Virginia Episcopalians in Revolt
Tensions in the American Episcopal Church are finally causing a long-anticipating schism, with several Virginia churches pulling out.
For about 30 years, the Episcopal Church has been one big unhappy family. Under one roof there were female bishops and male bishops who would not ordain women. There were parishes that celebrated gay weddings and parishes that denounced them; theologians sure that Jesus was the only route to salvation, and theologians who disagreed.
Now, after years of threats, the family is breaking up. As many as eight conservative Episcopal churches in Virginia are expected to announce today that their parishioners have voted to cut their ties with the Episcopal Church. Two are large, historic congregations that minister to the Washington elite and occupy real estate worth a combined $27 million, which could result in a legal battle over who keeps the property.
In a twist, these wealthy American congregations are essentially putting themselves up for adoption by Anglican archbishops in poorer dioceses in Africa, Asia and Latin America who share conservative theological views about homosexuality and the interpretation of Scripture with the breakaway Americans.
Together, these Americans and their overseas allies say they intend to form a new American branch that would rival or even supplant the Episcopal Church in the worldwide Anglican Communion, a confederation of national churches that trace their roots to the Church of England and the archbishop of Canterbury.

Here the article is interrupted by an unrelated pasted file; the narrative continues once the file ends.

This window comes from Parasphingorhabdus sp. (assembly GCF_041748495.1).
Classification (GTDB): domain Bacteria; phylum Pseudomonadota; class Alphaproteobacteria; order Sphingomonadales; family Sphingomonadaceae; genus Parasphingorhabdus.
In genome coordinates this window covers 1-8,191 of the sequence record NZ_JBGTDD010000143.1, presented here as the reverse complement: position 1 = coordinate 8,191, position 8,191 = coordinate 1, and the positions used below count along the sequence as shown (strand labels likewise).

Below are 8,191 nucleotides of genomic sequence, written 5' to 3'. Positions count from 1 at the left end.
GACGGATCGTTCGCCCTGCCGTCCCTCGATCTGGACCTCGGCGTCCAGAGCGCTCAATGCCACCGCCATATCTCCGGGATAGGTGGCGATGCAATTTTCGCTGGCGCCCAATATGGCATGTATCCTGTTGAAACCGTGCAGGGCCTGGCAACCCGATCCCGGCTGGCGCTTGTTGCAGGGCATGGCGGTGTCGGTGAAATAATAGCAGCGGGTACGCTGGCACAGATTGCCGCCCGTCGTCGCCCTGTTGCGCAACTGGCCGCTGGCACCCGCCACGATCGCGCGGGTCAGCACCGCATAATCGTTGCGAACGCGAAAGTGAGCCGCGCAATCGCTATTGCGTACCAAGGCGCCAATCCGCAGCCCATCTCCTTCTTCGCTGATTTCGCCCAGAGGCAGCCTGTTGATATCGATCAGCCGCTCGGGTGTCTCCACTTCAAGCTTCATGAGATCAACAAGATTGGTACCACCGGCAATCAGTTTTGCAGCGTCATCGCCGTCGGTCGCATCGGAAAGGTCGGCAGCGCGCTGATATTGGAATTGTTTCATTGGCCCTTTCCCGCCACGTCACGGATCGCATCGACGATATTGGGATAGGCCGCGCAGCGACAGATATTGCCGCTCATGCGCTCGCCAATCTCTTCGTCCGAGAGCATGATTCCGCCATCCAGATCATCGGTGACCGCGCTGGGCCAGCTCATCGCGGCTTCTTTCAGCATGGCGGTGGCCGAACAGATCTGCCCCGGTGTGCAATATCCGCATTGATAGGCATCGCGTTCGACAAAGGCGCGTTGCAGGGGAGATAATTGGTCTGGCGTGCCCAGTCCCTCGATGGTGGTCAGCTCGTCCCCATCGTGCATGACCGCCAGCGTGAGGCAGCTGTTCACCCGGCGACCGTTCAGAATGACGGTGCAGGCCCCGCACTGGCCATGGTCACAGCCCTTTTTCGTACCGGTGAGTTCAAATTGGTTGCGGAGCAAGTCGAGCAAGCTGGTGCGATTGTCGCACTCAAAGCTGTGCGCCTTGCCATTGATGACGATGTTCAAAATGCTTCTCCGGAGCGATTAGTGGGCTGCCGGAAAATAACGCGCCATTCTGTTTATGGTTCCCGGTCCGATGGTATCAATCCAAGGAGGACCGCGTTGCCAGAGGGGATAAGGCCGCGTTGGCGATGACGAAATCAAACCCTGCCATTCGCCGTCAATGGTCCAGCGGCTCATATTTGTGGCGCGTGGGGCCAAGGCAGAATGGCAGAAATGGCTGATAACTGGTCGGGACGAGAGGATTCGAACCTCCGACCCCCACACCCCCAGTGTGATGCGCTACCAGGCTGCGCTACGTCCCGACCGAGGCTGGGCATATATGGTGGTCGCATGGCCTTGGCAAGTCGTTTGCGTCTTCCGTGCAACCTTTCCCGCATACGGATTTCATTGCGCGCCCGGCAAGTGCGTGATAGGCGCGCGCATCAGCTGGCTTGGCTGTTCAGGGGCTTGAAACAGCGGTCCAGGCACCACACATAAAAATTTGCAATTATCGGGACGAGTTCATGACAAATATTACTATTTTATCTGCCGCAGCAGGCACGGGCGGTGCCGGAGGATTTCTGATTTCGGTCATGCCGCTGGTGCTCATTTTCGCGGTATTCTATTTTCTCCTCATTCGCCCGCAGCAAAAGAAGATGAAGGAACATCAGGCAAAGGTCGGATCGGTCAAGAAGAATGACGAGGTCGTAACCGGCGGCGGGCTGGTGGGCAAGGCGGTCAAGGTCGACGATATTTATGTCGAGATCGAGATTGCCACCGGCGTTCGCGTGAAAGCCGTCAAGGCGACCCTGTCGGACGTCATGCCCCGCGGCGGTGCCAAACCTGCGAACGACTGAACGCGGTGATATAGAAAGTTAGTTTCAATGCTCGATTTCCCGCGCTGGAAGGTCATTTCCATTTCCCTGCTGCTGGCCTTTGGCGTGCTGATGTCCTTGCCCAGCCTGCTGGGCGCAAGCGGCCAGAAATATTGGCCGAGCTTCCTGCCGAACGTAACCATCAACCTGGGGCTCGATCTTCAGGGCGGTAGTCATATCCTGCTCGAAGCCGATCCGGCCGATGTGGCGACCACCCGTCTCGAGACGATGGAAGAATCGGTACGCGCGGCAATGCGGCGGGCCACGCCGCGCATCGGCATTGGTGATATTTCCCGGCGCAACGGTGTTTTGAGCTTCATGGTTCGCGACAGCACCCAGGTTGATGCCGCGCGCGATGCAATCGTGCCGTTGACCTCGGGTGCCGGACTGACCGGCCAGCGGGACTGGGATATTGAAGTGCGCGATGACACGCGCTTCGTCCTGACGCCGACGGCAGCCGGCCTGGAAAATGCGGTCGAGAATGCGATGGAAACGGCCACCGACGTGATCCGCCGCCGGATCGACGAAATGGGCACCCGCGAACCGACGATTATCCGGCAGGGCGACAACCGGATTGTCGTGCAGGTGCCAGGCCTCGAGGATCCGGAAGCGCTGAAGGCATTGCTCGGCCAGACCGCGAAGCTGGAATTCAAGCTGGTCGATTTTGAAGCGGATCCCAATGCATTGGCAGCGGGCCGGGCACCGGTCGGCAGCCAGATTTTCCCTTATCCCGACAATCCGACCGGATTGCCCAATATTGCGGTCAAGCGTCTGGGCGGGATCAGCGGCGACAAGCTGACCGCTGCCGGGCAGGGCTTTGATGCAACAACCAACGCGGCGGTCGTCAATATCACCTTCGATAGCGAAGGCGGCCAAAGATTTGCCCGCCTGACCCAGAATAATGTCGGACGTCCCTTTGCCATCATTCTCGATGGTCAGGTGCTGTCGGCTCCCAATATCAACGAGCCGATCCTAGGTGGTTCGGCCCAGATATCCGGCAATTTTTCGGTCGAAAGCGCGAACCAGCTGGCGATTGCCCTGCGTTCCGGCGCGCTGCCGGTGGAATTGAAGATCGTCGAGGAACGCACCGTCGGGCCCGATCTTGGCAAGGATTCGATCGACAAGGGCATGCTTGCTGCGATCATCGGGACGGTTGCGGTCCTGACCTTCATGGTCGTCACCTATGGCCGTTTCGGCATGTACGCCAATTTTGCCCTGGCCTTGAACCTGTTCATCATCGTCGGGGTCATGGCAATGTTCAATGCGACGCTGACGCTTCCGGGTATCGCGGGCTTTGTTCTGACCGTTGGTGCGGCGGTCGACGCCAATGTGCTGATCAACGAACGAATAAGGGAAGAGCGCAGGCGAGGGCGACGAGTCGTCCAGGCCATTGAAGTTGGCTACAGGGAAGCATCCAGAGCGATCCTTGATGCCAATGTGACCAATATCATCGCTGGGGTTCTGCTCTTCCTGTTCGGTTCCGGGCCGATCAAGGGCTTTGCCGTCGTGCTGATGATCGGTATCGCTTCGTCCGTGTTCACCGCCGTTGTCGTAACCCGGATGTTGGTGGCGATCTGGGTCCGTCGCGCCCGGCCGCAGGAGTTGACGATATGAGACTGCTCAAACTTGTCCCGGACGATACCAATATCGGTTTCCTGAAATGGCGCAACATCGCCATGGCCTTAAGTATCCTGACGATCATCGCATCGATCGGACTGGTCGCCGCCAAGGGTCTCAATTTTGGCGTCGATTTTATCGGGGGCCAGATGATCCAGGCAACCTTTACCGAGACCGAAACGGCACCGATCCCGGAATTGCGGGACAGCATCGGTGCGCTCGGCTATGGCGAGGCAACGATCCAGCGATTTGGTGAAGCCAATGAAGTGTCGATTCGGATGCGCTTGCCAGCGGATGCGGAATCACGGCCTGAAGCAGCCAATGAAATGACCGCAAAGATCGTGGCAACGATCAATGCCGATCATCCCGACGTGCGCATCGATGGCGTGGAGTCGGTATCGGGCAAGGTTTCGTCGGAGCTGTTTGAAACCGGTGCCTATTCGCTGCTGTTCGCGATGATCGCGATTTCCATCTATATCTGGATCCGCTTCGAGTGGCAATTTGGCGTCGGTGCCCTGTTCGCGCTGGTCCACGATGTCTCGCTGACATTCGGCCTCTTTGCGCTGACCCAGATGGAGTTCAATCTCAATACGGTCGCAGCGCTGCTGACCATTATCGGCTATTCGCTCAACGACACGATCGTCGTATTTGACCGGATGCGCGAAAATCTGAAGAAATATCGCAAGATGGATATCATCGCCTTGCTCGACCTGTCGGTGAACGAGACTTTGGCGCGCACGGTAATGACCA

The idea of the congregations in an Episcopal church revolting against their bishop is quite bizarre. After all, the belief apostolic succession of the bishops is a defining tenant of what it means to be Episcopal; indeed, that’s what the name means.
Still, there’s no doubt that the church has become virtually nihilistic. Episcopalians openly joke about the fact that they don’t really believe in much of anything. It has become very much a priesthood of all believers, with a total rejection of a unified, hierarchical doctrine.
I’m surprised, frankly, that it has taken people this long to get sick of that. A central reason people attend church to begin with is to be part of something bigger than themselves to create a sense of order. If you’re going to be left to your own conscience to determine your own private morality, you might as well just be a free agent and keep the tithe.